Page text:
Overall this game took me about three hours to beat on normal and got all the achievements along the way, so is it worth it? No not really, the game is short, easy despite being clunky and a bit buggy, the plot makes no sense, dispite being 'HD' you can still tell it was a DS game, and even if some of the monster designs are alright you could just play one of the Silent Hill games and get the same effects wrapped in a much better package.

I never played Dementium II on the Nintendo DS where it was originally released, but after beating this version I looked up videos of it and that seems like a much better game... doesn't look amazing or anything, but better then this, and worth pointing out the original developers of this game did not make the PC port.
Posted November 1, 2014.
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2 people found this review helpful
1.8 hrs on record
6180 The Moon is a rather delightful platformer that does a few interesting things, as you jump the screen wraps around, same if you fall, making you think more about how to overcome platforms and spikes, you play as the moon on a quest to find the sun who seems to have gone missing, the story is relatively light and told between worlds, of which there are five, each world with ten levels.

Overall this game is fun and well worth checking out, however there is not that much here in terms of content or replay value, and the game can be beaten in just under an hour, but the mechanics of the gameplay along with the pick up and play ease and stellar music make for a fun platforming adventure.
Posted October 19, 2014.
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48 people found this review helpful
3 people found this review funny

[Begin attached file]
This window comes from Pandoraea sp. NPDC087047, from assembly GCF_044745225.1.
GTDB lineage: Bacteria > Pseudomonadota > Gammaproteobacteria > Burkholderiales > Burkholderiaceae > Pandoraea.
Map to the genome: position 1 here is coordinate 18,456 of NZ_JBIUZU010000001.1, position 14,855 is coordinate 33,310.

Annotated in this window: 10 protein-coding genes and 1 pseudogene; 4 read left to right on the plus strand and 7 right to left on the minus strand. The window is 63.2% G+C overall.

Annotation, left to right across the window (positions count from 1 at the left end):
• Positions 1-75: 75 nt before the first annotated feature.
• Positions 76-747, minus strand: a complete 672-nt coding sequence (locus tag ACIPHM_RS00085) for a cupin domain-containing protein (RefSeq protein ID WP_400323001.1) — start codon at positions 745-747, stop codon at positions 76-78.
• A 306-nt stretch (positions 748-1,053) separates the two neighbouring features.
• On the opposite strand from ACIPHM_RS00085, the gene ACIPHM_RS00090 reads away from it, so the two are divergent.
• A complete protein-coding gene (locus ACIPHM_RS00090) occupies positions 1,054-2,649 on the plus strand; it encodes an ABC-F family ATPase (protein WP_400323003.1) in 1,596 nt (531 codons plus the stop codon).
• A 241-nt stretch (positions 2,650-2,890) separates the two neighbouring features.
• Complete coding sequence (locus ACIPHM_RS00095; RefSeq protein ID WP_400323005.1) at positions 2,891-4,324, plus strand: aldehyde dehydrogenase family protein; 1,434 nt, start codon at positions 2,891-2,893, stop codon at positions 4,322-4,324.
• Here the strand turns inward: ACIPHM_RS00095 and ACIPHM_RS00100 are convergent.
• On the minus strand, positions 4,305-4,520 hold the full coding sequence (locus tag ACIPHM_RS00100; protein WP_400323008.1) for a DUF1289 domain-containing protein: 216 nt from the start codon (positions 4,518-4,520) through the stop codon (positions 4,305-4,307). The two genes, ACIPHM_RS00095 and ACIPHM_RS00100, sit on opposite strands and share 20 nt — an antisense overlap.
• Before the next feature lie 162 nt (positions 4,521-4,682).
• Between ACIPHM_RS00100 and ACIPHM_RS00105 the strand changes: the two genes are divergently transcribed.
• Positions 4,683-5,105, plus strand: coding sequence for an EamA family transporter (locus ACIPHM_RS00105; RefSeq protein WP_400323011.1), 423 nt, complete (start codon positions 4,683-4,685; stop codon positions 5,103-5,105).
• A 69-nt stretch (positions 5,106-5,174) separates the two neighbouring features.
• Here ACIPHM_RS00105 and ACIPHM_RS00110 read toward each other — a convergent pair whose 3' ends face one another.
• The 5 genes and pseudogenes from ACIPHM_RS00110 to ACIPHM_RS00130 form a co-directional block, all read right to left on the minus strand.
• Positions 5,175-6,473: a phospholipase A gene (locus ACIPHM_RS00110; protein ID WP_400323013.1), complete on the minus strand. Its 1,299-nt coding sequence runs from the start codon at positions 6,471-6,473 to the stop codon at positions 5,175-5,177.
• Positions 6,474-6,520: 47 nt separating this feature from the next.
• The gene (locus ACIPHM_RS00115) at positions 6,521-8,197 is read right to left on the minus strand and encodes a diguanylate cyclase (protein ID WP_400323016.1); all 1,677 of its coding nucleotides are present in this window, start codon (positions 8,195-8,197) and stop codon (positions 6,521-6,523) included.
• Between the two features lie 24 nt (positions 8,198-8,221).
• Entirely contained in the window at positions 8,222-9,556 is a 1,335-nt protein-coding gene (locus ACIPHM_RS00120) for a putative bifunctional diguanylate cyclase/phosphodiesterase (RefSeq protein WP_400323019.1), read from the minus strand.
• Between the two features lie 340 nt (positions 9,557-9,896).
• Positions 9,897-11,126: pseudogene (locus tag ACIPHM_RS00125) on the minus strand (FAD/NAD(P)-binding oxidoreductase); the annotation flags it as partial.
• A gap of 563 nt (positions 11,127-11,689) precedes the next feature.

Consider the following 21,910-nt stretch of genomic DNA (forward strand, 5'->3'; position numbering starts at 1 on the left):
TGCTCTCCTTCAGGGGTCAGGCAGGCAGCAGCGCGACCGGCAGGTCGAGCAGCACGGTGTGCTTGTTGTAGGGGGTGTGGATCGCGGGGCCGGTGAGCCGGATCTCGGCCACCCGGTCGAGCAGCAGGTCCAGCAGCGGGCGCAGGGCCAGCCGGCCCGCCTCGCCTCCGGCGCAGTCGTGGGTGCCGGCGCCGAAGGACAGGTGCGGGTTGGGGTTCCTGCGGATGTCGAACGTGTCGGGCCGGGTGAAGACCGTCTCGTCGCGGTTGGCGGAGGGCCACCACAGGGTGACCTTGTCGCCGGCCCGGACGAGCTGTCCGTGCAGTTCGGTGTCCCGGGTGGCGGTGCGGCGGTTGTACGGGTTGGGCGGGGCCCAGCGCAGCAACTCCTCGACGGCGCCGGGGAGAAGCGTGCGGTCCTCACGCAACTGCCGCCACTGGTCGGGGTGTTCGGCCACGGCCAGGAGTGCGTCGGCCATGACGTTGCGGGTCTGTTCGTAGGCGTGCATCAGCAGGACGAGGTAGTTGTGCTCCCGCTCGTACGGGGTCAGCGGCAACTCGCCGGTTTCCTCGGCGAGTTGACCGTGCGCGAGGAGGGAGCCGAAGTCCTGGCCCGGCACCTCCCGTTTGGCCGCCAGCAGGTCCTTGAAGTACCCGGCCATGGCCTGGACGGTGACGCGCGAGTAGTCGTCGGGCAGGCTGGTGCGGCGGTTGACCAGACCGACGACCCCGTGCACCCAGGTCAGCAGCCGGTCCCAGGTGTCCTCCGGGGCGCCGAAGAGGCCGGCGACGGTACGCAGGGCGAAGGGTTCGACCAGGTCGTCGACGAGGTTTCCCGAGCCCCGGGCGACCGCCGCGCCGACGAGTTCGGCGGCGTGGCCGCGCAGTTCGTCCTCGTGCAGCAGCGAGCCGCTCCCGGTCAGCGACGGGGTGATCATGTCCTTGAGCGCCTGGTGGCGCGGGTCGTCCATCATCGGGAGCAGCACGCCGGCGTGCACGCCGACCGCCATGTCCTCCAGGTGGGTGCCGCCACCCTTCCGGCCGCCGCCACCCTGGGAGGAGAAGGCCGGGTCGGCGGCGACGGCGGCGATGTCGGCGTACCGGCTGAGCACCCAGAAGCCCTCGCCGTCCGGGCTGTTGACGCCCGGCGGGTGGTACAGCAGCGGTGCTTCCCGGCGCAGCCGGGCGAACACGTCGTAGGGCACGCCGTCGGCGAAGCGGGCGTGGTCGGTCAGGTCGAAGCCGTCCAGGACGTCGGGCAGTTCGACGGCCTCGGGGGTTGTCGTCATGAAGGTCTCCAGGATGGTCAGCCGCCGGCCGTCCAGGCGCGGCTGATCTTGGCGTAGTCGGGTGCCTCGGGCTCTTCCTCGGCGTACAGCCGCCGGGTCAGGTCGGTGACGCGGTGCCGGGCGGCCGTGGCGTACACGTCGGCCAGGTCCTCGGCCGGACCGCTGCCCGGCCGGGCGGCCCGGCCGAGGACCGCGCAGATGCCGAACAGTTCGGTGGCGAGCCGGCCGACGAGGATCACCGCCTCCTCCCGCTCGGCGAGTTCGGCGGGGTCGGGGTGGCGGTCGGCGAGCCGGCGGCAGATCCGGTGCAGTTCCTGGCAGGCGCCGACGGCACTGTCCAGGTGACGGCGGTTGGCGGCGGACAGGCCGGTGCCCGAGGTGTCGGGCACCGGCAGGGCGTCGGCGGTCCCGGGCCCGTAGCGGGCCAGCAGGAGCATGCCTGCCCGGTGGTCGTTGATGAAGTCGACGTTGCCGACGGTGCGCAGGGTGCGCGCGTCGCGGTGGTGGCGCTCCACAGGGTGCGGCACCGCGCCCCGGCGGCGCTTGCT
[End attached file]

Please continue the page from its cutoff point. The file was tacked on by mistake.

7.2 hrs on record
Note: This game was played on a source port called ECWolf[maniacsvault.net] and I wholeheartedly recommend downloading it to better your experience with the game, adding a few modern features, more resolutions, and turning off the Y-axis so moving the mouse forward doesn't make you move forward as well.

I'm going to go out on a limb here and assume most people have heard of Wolfenstein 3D already, but just in case someone hasn't here is a brief history.

Though not being the absolute first of its kind, Wolfenstein 3D is a game highly regarded as the progenitor of the first-person shooter genre, created by id Software in 1992, no mater what anyone may say about how good the game is or not these days, it at least has to be respected for the creation of one of the most prolific video game genres to date.

You play as William Joseph "B.J." Blazkowicz, a Polish American spy sent on a mission to find out the nazi's plans and stop them, which usually means climbing nine floors and murdering someone at the top or bottom, along the way killing S.S. troops and undead mutants.

As you can tell, the story is not really all that important, as famed programmer for id John Carmack once said, and I quote, "Story in a game is like a story in a porn movie. It's expected to be there, but it's not that important." So given this mentality you can pretty much write off the story as just a means to let you shoot stuff, and this was back before most games even bothered to put effort in their plotlines to start with.